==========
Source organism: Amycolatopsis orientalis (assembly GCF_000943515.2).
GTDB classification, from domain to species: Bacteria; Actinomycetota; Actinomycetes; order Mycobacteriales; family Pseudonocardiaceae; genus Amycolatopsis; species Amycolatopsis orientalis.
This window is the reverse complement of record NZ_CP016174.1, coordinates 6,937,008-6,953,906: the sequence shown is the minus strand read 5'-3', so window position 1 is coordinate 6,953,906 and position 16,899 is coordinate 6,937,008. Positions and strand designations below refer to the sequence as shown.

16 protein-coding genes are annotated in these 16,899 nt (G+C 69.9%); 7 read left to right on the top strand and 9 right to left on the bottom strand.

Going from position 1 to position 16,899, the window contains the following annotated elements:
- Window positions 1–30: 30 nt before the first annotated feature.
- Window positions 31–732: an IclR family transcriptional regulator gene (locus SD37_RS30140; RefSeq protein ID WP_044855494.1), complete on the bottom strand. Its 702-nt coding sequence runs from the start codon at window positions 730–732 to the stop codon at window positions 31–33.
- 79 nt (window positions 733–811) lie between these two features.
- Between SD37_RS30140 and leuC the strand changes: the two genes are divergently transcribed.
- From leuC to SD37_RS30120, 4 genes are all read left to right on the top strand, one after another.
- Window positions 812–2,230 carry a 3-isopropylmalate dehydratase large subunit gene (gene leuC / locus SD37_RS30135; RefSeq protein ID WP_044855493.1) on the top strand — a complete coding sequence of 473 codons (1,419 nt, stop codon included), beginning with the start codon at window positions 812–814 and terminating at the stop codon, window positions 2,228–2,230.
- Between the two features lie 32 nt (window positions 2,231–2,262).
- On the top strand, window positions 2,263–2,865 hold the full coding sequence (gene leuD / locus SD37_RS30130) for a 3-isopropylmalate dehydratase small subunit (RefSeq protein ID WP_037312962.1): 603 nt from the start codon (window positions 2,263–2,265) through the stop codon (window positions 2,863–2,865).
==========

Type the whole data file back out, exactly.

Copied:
Source organism: Amycolatopsis orientalis (assembly GCF_000943515.2).
GTDB classification, from domain to species: Bacteria; Actinomycetota; Actinomycetes; order Mycobacteriales; family Pseudonocardiaceae; genus Amycolatopsis; species Amycolatopsis orientalis.
This window is the reverse complement of record NZ_CP016174.1, coordinates 6,937,008-6,953,906: the sequence shown is the minus strand read 5'-3', so window position 1 is coordinate 6,953,906 and position 16,899 is coordinate 6,937,008. Positions and strand designations below refer to the sequence as shown.

16 protein-coding genes are annotated in these 16,899 nt (G+C 69.9%); 7 read left to right on the top strand and 9 right to left on the bottom strand.

Going from position 1 to position 16,899, the window contains the following annotated elements:
- Window positions 1–30: 30 nt before the first annotated feature.
- Window positions 31–732: an IclR family transcriptional regulator gene (locus SD37_RS30140; RefSeq protein ID WP_044855494.1), complete on the bottom strand. Its 702-nt coding sequence runs from the start codon at window positions 730–732 to the stop codon at window positions 31–33.
- 79 nt (window positions 733–811) lie between these two features.
- Between SD37_RS30140 and leuC the strand changes: the two genes are divergently transcribed.
- From leuC to SD37_RS30120, 4 genes are all read left to right on the top strand, one after another.
- Window positions 812–2,230 carry a 3-isopropylmalate dehydratase large subunit gene (gene leuC / locus SD37_RS30135; RefSeq protein ID WP_044855493.1) on the top strand — a complete coding sequence of 473 codons (1,419 nt, stop codon included), beginning with the start codon at window positions 812–814 and terminating at the stop codon, window positions 2,228–2,230.
- Between the two features lie 32 nt (window positions 2,231–2,262).
- On the top strand, window positions 2,263–2,865 hold the full coding sequence (gene leuD / locus SD37_RS30130) for a 3-isopropylmalate dehydratase small subunit (RefSeq protein ID WP_037312962.1): 603 nt from the start codon (window positions 2,263–2,265) through the stop codon (window positions 2,863–2,865).